The Coral – Live Review – Leeds Beckett University

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the coral live review leeds beckett university october 2018 frontman

The Coral – Live Review

Leeds Beckett University, October 2018

by Victoria Holdsworth

There was a real buzz in the Leeds Beckett Uni air tonight, and with good reason. It has been a while since a support act can rival the main stage takers; however this evening was one of those great musical cosmic collisions.

Massive props to She Drew The Gun. If you haven’t been following this lot rising through the ranks, then you are missing a treat, because they are the real deal.

The band rip up the rule books and lead singer, Louisa Roach, has an aggressive charm to her song writing and performing. There’s an unrivalled diversity to their set – She Drew The Gun are a hard hitting outfit with some outspoken songs about the plight of prostitutes, racism and inequality, amongst other issues facing today’s broken society.

The whole band is uber tight, and they play with a sense of purpose and air of confidence. It’s great to watch. ‘Pit Pony’ has some forceful, energetic guitar riffs that will leave you wanting more. The band will be headlining their own tour in February and March of 2019, so grab a chance to go see them.

the coral live review leeds beckett university october 2018 she drew the gun

Support came from She Drew The Gun

“No fuss, no ego”

With the packed out crowd suitably warmed up, The Coral stealthily take to the stage. It has been a long time coming for these Liverpool lads to get back into the swing of things, but they sound like they are out for vengeance and ready to take on the world.

The band have always been genuinely likeable, and the rawness with which they just rack up and play with no fuss and no ego is commendable.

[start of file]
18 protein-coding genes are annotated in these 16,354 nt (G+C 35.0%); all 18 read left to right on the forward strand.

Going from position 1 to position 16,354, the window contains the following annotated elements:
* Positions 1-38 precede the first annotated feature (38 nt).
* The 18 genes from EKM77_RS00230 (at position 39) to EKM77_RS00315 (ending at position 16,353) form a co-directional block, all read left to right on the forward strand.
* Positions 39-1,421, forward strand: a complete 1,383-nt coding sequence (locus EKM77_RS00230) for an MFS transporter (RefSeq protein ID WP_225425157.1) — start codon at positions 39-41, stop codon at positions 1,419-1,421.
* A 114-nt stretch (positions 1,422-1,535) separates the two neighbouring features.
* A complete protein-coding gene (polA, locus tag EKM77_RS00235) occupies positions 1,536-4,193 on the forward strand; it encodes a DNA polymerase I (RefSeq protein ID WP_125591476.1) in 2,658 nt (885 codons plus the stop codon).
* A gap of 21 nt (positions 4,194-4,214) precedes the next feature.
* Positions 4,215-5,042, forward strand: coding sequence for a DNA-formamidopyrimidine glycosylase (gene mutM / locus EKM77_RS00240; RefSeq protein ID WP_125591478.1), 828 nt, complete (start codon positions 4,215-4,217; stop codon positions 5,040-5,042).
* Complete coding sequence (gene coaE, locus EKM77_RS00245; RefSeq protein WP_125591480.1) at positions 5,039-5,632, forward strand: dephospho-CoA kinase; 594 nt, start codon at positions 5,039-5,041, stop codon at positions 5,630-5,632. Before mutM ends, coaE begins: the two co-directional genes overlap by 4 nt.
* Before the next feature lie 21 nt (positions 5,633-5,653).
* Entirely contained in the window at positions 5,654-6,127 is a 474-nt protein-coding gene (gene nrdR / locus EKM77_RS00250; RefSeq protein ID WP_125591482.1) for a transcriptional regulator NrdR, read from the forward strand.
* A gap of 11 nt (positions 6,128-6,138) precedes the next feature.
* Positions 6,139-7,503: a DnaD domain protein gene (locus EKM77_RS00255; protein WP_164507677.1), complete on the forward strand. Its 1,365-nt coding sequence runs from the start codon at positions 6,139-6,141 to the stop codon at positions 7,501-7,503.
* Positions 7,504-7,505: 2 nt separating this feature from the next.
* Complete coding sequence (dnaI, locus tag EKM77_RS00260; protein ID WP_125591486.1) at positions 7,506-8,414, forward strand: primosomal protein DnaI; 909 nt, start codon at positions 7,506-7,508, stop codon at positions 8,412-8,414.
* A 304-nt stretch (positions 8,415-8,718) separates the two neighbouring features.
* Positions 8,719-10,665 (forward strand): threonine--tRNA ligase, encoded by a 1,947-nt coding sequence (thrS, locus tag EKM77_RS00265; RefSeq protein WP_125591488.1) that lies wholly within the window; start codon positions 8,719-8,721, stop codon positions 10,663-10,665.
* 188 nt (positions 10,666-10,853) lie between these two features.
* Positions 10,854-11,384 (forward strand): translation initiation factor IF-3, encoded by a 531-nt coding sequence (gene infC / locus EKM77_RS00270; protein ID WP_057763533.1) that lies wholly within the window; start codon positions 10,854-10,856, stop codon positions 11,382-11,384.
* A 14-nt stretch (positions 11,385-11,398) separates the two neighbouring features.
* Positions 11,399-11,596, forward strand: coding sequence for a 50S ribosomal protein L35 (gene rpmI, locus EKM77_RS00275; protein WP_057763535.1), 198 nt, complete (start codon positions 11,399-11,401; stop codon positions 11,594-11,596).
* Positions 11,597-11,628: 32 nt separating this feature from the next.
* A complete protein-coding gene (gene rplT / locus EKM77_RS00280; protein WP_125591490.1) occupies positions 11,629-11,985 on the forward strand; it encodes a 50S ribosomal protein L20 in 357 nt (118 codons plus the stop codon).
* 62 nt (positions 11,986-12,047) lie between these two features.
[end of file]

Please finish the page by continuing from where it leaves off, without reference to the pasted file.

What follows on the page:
Opening with ‘Sweet Release, from the new album, Move Through The Dawn, they are sharp, honed and on form and I am absolutely loving their new sound. It shows their maturity and talents to much better effect, with frontman and guitarist, James Skelly, setting the record straight this evening.

Another newer one with ‘Chasing The Tail Of A Dream’ from Distance Inbetween, with its looping, spaced out guitar work does not really do much to quell the nostalgic thirst of the crowd, so to appease everybody they band play some earlier material. Problem is, the difference in styles betwixt new and old, do not really gel together.

the coral live review leeds beckett university october 2018 band

The Coral in action

“More progressive”

These dichotomies will see the band make some changes in the very near future, which may leave some fans behind to reminisce about the jingly-jangle days of The Coral. I admire them for taking themselves in a different direction, and seemingly making it work well.

‘Something Inside Me’ and ‘Secret Kiss’ are solid performances, but the oldies seem to still reign supreme with the crowd as ‘Jaqueline’, ‘Pass It On’ and ‘In The Morning’ send everyone into a frenzy.

My personal favourite came with ‘Holy Revelation’, an epic track that transcends everything they have possibly done before. I’m loving the dirty, more progressive spaced out rock sound they now have – at times, it’s like watching a different band altogether.

One of the truly great songs tonight though came in the guise of a cover version, a remarkable rendition of The Yardbirds’, ‘Heart Full Of Soul’, with lead guitarist Paul Molloy giving it his all, full on Jimmy Page style.

the coral live review leeds beckett university october 2018 james skelly

The Coral frontman James Skelly

“Carve their own path”

There is an understated air about The Coral tonight. They are all about the music they create, and they finish up their set with ‘Eyes Like Pearls’, ‘Stormbreaker’, which is a very weighty track, and ‘Rebecca You’. However, as they left the stage, the deafening hush was apparent amongst the fans, who were desperate to hear the fat funky bassline of ‘Dreaming Of You’. But they only had to wait just one more song, as the lads headed up ‘Goodbye’, from the self-titled 2002 album.

After a smidge of a tease, the Liverpool lads finally give the crowd what they want. Pints were thrown, hips were jiggled, a fair few gurns, and a lot of bounce, accompanied the opening notes and continued beyond the end of the tune and out of the doors, as the band slunk from the stage after thanking their masses.

I’m left reassured that there are some songwriters and bands that are not afraid to follow their hearts and carve out their own path. Bravo!

Coral images: Guifre De Peray

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